Sunday, July 11, 2004

Blakely and the Legal Olfactory Test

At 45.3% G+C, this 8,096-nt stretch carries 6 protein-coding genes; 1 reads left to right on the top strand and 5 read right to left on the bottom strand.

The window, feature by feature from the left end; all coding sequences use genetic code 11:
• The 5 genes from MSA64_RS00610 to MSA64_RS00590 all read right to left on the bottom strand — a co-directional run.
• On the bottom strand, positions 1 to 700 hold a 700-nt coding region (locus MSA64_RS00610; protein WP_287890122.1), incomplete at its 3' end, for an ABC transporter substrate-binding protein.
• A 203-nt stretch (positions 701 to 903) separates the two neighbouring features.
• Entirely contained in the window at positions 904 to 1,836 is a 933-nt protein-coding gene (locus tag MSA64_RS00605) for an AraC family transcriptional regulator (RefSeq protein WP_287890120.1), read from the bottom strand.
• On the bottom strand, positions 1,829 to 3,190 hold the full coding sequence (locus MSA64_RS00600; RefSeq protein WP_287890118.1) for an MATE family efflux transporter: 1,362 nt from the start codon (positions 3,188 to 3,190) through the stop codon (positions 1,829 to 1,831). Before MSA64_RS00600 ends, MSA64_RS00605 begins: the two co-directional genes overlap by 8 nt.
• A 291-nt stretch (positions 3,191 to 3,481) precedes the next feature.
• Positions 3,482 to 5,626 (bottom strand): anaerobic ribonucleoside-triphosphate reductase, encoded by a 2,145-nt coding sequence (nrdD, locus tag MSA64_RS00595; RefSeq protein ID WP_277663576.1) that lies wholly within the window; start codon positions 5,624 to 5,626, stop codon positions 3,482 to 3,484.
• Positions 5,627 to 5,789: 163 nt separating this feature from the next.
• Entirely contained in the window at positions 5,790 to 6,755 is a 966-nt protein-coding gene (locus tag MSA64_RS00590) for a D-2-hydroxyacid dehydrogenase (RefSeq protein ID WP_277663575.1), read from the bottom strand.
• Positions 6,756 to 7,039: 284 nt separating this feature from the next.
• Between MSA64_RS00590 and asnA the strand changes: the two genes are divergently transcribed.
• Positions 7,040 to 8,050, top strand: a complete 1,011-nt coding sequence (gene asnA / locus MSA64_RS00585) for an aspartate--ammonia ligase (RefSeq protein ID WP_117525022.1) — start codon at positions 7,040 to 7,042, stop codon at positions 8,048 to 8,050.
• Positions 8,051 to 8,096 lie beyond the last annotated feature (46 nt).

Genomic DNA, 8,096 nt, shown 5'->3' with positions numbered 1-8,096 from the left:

In law, there is such a thing as a "smell test." Sometimes it comes from what is said or written by someone, other times it comes from who that someone is. My first post in this blog asked the following question: "Will defendants as a whole ultimately benefit from Blakely or will they be worse off?" In other words, despite the fact that Blakely seemed to be to the benefit of criminal defendants, there was a bad smell to it. When I then read the US v. Croxford opinion by U.S. District Judge Paul G. Cassell, I thought his approach was a stinking bad omen for criminal defendants. Today, there is a story here about Judge Cassell which only confirms my smell test, and his bio is here. Judge Cassell appears to be a very bright judge of the worst kind: one of those who use their smarts to push an agenda, and his is a very anti criminal defendant one. I hope I am wrong about him and my long term view of Blakely, but that is what I smell now.